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Much professional and political debate is occurring as to whether the real economy’s outlook, measured by GDP, and stock market values are aligned.
One source of uncertainty is whether the increase of fiscal spending will lead to greater inflation (more money chasing fewer goods) or just a temporary adjustment before returning to some steady equilibrium. That is, a “normal” of both GDP growth (3%) and of inflation, around 2-3%.
Some facts to throw into the confusion.
The current price earnings ratio of the S&P 500 index stands at 40 times or so. This is up from a same index’s P/E ratio of 23x one year ago. Historically the ratio hovers in the mid to high teens over an extended economic cycle.
Tesla was priced last week at a P/E ratio of 204 times. Over the past twelve months of trailing earnings, its P/E of 128x is eight times the domestic auto industry’s similar trailing P/E of 16.5x.
The business pages are full of daily stories of meme stocks such as AMC or GME where pricing bears no relationship to actual performance. Irrational exuberance? Retail investors with too much time and surplus cash on hand? Historically low interest rates pushing up the value of assets such as homes and used cars? Bitcoin and other cryptocurrencies–the wave of the future for protecting wealth or just a giant Ponzi scheme where another buyer proves the greater fool theory of investing? Until there are no fools left!
How should credit unions respond?
Some members, those with retirement, savings or other assets in stocks and real estate are probably feeling confident about their financial situation. Especially if they just refinanced at lower rates.
Those without these assets, or just holding savings accounts earning .10-.50 basis points are undoubtedly less sanguine about their situation. Living on fixed incomes with prices rising on everything can raise anxiety about being left behind.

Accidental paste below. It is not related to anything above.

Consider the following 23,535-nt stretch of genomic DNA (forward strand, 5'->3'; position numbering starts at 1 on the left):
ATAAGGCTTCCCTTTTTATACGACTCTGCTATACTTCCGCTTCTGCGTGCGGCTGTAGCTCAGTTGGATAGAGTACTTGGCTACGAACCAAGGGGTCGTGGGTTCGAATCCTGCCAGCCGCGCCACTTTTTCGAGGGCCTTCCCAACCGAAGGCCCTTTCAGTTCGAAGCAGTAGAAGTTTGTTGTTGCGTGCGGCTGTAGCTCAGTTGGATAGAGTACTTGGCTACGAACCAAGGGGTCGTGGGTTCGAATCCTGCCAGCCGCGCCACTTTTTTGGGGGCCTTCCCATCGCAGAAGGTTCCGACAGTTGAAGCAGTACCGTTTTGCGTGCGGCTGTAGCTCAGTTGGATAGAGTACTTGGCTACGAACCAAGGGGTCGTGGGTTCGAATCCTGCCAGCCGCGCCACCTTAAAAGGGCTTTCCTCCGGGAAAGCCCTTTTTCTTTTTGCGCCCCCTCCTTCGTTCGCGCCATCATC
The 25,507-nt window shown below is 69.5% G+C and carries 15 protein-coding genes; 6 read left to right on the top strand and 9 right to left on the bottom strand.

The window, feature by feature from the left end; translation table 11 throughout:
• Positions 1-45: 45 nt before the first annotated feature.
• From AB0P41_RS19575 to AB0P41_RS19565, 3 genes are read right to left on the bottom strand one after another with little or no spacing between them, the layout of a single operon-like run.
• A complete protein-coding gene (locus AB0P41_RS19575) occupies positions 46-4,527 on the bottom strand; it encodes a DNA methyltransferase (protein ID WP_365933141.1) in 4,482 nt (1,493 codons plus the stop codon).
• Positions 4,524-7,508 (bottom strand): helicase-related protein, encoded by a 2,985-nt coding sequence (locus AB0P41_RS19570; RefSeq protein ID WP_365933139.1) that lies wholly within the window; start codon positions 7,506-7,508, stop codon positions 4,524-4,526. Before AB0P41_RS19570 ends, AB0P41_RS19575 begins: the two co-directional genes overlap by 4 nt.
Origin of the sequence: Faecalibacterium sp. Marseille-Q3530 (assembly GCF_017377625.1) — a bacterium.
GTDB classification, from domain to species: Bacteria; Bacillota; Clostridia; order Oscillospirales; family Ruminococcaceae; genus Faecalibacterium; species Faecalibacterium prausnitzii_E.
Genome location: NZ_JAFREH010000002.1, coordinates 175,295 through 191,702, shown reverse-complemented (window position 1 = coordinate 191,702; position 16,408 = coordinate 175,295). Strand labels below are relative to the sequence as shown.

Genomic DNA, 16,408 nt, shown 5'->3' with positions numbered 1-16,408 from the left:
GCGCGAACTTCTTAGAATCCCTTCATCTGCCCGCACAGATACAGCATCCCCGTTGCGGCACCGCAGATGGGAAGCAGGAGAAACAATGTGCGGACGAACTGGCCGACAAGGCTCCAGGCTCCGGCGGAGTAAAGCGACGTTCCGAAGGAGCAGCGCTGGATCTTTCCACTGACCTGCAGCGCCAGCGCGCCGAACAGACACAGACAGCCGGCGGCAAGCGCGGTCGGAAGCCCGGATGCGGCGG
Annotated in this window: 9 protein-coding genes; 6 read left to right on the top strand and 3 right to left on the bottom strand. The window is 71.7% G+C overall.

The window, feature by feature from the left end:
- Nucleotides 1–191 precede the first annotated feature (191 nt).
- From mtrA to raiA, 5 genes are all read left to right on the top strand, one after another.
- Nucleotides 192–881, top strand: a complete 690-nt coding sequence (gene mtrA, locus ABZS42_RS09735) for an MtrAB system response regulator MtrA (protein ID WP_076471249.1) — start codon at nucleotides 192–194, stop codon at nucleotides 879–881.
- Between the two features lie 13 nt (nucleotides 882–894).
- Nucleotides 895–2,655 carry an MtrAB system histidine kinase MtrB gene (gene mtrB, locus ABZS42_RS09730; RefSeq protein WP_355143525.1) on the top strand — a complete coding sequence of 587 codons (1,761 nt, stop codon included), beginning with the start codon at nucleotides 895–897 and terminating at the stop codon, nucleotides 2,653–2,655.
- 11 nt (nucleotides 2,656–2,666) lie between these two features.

No one knows the future. Most forecasts are based on past data and current assumptions about the environment. But learning from these past forecasts might just help us navigate current uncertainties.
The 1978-1979 inflation takes off
In 1978 the economy was experiencing dramatic rises in short term rates and inflation was a constant source of governmental attention. In that year the money market mutual funds began to attract consumer deposits from all financial intermediaries whose rates were fixed by government regulation: generally 5% for banks and 4% for S&L’s on passbook accounts. No interest was paid on checking–prohibited by regulation. No depository money market accounts permitted. All CD rates and terms were similarly government controlled. Federal credit union rates were capped at 7%. Share drafts were us just barely introduced although all Rhode Island state charters offered NOW accounts and paid interest on them.
Illinois chartered credit unions operated with a 12% loan usury ceiling in place since the first act was passed in the 1920s. The Department issued updated guidelines for certificate accounts trying to help credit unions remain competitive if they had sufficient earnings. I can remember, as Credit Union Supervisor, offering Ed Callahan, the Director of DFI, my considered opinion that rates would never rise above 12%. They had never done so in the past. That loan ceiling reflected the collective judgments of generations of lawmakers and policy analysts that gave the number an aura of human observational certainty like the law of gravity. What could be closer to a natural law than paying simple interest on loans at 1% per month?
Ed didn’t argue with my facts or logic. He only replied: “Don’t ever say never.” Meaning that when someone asserts something cannot change, be careful. One year later his comment was proven true, and the economy and all financial institutions started responding to Treasury yields that would eventually soar to the mid-teens and 30-year mortgages became unavailable at any rate.
Consumers transferred billions from deposits to money market mutual funds which could pay these higher rates. This disintermediation was the ultimate straw triggering complete deregulation of the depository institution industry.
Credit unions transitioned this financial earthquake by continuing one critical strategy: serve the member well and good results will follow. A credit union advantage is being partially shielded from the everyday pressures of the market and the power of stock price on performance and management behavior.
Some data today suggests that certain parts of the economy are overpriced. Others believe there are still bargains to be had and don’t want to miss out on the action. It can be an entertaining game to watch, but not one credit unions are supposed to play. Fortune tellers can only make a living if someone believes in their crystal ball.
Resist the allure of future predictions and focus on getting ever better for members in the present.